San Diego Business Journal


Nels Jensen

— It was quintessential North County, with a small group of stakeholders in a coworking/coliving space in Encinitas, overlooking the Pacific Ocean, contemplating how the county’s geographic diversity fits into its startup ecosystem. (The consensus answer was not well, not yet anyway, but that was less important at this point in time than growing the entire startup community.) The setting was a luxury home on Lorraine Drive, the original San Diego location for Outsite, which now has 15 co-co spaces around the globe.

Among the takeaways:

We don’t as a region do a good job of sharing our big exits to the rest of the country; an $80 million to $200 million sale might not be a lot in Silicon Valley, but it is almost everywhere else.

We are creating a lot of valuable tech companies; there is considerable talent here; momentum is real; we don’t need to sweat the lack of 10X exits.

What the region must overcome is the lack of investors writing $10 million to $15 million checks, said Steve Beck, managing partner of Serra Ventures.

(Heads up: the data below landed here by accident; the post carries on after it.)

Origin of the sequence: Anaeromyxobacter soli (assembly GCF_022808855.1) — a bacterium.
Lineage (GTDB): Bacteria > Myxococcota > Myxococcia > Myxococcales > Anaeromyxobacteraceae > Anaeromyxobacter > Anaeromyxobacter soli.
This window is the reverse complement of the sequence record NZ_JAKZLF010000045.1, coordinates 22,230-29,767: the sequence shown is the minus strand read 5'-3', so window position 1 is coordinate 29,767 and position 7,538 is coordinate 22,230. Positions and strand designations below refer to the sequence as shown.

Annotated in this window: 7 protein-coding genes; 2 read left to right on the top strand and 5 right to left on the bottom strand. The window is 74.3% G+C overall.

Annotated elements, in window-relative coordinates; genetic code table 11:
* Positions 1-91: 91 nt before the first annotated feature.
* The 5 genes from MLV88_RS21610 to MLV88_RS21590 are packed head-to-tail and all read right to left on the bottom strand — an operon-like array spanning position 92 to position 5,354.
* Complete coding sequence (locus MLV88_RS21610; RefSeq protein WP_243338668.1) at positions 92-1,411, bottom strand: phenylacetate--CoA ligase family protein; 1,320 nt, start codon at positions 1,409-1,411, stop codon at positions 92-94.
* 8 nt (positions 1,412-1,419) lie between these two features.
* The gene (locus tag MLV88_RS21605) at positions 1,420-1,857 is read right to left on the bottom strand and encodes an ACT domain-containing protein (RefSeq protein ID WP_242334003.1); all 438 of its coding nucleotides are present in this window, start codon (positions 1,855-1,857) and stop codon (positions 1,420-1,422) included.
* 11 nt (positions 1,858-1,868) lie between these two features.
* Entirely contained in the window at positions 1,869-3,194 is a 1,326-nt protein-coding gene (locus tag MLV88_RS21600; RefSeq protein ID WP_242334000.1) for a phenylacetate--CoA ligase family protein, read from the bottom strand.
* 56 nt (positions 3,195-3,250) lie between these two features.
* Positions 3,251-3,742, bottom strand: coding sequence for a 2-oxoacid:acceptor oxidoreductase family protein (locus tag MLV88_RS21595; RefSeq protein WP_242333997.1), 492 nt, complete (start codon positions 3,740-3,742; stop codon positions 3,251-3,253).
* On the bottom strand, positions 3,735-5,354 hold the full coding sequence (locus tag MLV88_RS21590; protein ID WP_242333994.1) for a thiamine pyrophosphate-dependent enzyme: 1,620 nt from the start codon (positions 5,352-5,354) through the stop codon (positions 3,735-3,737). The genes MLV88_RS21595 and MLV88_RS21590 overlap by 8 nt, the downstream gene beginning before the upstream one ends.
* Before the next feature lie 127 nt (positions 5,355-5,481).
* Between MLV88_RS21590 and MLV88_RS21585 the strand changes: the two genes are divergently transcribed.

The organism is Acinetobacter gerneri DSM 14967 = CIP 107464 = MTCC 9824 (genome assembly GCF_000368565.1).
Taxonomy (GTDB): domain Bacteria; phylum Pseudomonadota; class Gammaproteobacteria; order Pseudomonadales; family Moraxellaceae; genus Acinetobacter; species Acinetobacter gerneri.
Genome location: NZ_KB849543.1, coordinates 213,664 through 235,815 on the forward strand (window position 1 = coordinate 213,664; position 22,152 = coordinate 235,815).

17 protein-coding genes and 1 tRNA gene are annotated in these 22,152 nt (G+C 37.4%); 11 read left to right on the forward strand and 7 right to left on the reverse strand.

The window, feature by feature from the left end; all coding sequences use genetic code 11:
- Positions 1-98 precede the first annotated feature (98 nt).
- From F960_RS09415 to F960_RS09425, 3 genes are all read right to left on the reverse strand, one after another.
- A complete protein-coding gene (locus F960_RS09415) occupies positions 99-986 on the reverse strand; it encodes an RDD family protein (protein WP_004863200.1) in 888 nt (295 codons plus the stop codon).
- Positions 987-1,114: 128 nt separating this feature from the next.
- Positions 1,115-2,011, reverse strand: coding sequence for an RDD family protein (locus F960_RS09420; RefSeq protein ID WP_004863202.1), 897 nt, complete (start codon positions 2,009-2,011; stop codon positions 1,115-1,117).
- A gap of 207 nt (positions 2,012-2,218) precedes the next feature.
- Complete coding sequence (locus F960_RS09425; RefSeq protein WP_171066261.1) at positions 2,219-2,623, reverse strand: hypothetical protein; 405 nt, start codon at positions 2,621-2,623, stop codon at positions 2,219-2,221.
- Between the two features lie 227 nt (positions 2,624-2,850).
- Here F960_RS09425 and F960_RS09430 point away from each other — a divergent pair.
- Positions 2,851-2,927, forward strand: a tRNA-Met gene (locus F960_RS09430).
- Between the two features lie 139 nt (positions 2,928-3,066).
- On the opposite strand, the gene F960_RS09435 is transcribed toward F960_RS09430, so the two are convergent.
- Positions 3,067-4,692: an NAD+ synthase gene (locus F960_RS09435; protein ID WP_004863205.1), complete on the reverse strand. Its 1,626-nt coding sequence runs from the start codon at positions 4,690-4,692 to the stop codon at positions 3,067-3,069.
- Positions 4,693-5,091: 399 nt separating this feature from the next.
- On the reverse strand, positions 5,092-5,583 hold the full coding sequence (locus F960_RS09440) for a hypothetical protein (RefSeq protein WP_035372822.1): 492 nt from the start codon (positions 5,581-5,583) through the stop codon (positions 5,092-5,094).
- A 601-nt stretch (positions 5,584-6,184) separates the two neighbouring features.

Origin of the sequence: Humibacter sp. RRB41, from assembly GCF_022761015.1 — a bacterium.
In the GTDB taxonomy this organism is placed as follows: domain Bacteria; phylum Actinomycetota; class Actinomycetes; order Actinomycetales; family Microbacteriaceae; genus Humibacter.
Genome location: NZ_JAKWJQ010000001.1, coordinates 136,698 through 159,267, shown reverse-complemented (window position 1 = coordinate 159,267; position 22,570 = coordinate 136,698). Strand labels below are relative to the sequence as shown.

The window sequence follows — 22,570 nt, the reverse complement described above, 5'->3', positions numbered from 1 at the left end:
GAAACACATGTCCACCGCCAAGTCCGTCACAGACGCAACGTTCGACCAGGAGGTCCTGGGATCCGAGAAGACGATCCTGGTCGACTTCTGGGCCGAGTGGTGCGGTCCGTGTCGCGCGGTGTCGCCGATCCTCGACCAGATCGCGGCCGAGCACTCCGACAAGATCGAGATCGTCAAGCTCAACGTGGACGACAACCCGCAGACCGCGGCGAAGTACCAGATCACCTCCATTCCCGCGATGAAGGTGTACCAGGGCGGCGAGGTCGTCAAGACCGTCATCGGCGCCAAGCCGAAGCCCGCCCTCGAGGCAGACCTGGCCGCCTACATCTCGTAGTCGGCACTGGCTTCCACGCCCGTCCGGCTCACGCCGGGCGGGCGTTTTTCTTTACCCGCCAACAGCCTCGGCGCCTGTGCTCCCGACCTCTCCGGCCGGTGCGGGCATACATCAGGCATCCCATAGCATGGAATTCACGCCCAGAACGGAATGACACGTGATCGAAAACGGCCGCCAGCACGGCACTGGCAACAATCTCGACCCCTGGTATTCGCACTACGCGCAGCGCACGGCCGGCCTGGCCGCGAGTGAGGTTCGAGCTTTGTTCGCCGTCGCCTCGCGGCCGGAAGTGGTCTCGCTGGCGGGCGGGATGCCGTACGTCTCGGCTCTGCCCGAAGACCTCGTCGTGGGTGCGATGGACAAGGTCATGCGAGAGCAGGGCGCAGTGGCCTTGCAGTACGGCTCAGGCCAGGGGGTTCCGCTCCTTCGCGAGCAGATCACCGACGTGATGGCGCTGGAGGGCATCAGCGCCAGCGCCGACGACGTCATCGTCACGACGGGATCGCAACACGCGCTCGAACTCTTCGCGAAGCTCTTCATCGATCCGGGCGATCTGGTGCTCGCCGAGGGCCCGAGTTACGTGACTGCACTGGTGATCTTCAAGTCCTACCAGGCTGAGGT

Event host Ashok Kamal, executive director of Tech Coast Angels-San Diego and an Outsite investor, nailed it with a local analogy that acknowledges you can be a hall of famer without hitting a lot of grand slams: “We’re the Tony Gwynn of startups.”

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PitchBook just released its Global PE & VC Fund Performance Report. Generally speaking, $1 billion-plus global PE vehicles outperform smaller peers, and funds with less than $250 million lag their peers. That helps explain why the unicorns and big exits get more attention.

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The San Diego Regional Chamber of Commerce’s recent annual congressional luncheon offered some rare contrition and insight into party politics. It was a relaxed atmosphere with the retiring Darrell Issa in a reflective mood and Duncan Hunter absent for the second consecutive year. Juan Vargas set the tone with an opening line that “they have 10 to 15 jerks and so do we.” Scott Peters bemoaned how party leadership withholds legislation from being voted on for even bipartisan issues and ripped his own party leader, Nancy Pelosi, for the same tactic when it controlled the house.

The most telling remark belonged to Issa, who concluded the program by saying if he could do it all over again he would work harder to avoid making enemies in his own party.

Editor-in-Chief Nels Jensen can be reached via